SD: Definitely. As a writer, you want to communicate, so you need to keep things simple. That's what I like about Chekhov. Sometimes, it takes time to get there, though; to not be too verbose. Good work has nothing to do with showing off. As for the pop thing, we grew up on the Beatles and the Who, and bands like the Ramones. Whatever they had to say, there was always a great tune.


Q: Harmony In My Head was the title of your autobiography and is also one of Buzzcocks' most pulverisingly memorable tunes. Is it true that the lyrics were inspired by James Joyce's Ulysses?

SD: Yeah, I was dealing with the information overload of modern life and what that does to the inside of your head. That's why it's got that sledgehammer rhythm: it's disorientating, but exciting at the same time. In the late seventies, Manchester was building shopping malls and things were becoming homogenized. Dehumanized. In a way, my song on this new album, "Sell You Everything," is an update of "Harmony in My Head." It's about people slogging their guts out in jobs they hate, and living for the dream of Friday/Saturday night. We're sold this idea that feeding the system by grafting away at work, then being fobbed off with the consumer experiences our wages can buy us is a good enough bargain. But then, the stuff we want comes from the media brainwashing us. Advances in technology are feeding into that. That's why I have that line: "Some things are funny under the street light." We're living in a twilight world where relationships aren't real.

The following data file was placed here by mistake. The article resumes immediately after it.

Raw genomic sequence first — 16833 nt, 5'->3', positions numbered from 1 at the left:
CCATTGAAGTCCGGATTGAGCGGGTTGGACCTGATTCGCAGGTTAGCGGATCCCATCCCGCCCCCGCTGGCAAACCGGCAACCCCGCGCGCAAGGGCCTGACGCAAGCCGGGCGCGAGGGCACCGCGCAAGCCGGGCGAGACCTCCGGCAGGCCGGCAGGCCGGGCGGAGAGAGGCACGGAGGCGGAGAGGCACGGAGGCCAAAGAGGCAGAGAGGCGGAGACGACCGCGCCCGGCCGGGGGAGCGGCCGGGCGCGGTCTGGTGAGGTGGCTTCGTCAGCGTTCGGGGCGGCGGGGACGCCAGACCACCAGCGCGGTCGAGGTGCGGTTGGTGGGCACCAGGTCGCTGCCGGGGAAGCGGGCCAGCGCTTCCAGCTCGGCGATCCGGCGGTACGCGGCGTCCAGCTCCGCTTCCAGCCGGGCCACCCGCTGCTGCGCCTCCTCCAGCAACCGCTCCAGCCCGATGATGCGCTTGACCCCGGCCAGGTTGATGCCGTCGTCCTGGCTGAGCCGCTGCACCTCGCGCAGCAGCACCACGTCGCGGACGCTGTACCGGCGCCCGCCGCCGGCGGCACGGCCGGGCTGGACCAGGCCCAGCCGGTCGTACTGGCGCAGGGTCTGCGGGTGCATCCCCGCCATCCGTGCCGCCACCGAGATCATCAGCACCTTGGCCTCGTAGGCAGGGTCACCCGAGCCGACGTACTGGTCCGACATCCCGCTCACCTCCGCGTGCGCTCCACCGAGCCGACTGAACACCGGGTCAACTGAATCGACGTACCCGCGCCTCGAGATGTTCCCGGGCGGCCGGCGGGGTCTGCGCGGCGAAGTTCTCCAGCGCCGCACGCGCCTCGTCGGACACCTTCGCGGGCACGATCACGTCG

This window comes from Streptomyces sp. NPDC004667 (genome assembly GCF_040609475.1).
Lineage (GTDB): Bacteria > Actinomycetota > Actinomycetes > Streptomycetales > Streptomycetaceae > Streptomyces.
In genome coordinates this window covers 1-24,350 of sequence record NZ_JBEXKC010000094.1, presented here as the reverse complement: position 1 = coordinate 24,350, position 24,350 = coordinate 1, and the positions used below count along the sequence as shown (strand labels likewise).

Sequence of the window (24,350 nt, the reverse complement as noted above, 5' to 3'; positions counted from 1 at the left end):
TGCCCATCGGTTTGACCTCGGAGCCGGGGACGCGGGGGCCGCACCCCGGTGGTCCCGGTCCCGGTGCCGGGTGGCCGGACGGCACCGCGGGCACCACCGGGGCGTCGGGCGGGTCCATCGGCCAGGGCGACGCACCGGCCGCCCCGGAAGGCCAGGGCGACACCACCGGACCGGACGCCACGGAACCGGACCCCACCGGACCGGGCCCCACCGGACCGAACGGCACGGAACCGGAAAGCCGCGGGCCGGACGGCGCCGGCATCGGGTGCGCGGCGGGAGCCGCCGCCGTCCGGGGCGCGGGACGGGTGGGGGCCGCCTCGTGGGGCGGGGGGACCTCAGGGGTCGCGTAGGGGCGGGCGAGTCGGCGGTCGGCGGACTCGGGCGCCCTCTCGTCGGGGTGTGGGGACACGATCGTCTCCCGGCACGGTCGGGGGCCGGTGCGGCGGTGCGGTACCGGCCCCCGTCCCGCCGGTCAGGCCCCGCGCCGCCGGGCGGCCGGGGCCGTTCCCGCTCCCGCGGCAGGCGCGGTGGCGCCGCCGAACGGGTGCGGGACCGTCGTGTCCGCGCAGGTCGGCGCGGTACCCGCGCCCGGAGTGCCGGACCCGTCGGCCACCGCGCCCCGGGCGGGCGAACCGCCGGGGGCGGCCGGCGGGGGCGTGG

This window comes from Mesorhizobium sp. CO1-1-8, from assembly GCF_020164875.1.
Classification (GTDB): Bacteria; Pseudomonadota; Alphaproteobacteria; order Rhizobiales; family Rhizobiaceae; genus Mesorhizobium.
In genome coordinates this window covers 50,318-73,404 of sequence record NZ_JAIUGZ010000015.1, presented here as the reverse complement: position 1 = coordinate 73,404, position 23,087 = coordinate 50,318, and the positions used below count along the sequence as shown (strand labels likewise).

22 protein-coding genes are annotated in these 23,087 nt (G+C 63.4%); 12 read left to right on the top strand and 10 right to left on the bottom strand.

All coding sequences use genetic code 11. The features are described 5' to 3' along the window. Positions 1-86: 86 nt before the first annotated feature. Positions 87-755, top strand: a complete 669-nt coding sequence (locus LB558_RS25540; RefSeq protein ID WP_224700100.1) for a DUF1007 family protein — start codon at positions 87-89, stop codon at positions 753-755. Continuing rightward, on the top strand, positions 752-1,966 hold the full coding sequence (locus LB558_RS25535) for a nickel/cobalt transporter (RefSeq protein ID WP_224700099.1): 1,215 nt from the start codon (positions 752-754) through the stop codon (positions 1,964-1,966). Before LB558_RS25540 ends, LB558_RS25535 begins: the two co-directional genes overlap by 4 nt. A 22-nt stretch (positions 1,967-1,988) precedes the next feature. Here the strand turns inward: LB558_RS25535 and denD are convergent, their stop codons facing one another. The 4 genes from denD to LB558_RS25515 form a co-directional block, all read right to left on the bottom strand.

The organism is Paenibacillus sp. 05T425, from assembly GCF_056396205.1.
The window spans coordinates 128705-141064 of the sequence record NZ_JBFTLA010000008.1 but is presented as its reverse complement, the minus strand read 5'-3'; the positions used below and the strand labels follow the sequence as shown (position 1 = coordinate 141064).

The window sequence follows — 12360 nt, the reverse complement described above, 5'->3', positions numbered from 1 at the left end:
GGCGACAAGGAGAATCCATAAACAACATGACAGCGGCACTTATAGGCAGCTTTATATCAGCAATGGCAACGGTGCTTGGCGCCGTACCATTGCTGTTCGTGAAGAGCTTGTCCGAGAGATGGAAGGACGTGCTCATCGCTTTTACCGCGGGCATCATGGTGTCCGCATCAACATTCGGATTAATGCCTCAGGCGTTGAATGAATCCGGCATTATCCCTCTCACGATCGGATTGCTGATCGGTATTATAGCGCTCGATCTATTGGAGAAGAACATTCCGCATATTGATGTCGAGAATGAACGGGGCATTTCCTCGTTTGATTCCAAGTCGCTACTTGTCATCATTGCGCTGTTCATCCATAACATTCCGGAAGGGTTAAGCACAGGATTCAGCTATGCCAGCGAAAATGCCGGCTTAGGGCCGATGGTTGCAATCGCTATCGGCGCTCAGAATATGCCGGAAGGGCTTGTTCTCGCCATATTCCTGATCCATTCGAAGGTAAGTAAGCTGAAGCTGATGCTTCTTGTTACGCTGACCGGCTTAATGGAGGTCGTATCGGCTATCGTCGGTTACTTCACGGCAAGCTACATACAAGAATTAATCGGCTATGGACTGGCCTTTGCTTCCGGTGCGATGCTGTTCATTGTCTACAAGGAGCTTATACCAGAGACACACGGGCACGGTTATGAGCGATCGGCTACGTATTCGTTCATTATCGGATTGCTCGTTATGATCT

Q: Certain songs from 1979, such as "I Believe," depict the newly Thatcherite times ("There is no love in this world anymore") and, seemingly, project towards the coming postmodern meltdown of shared social "truths."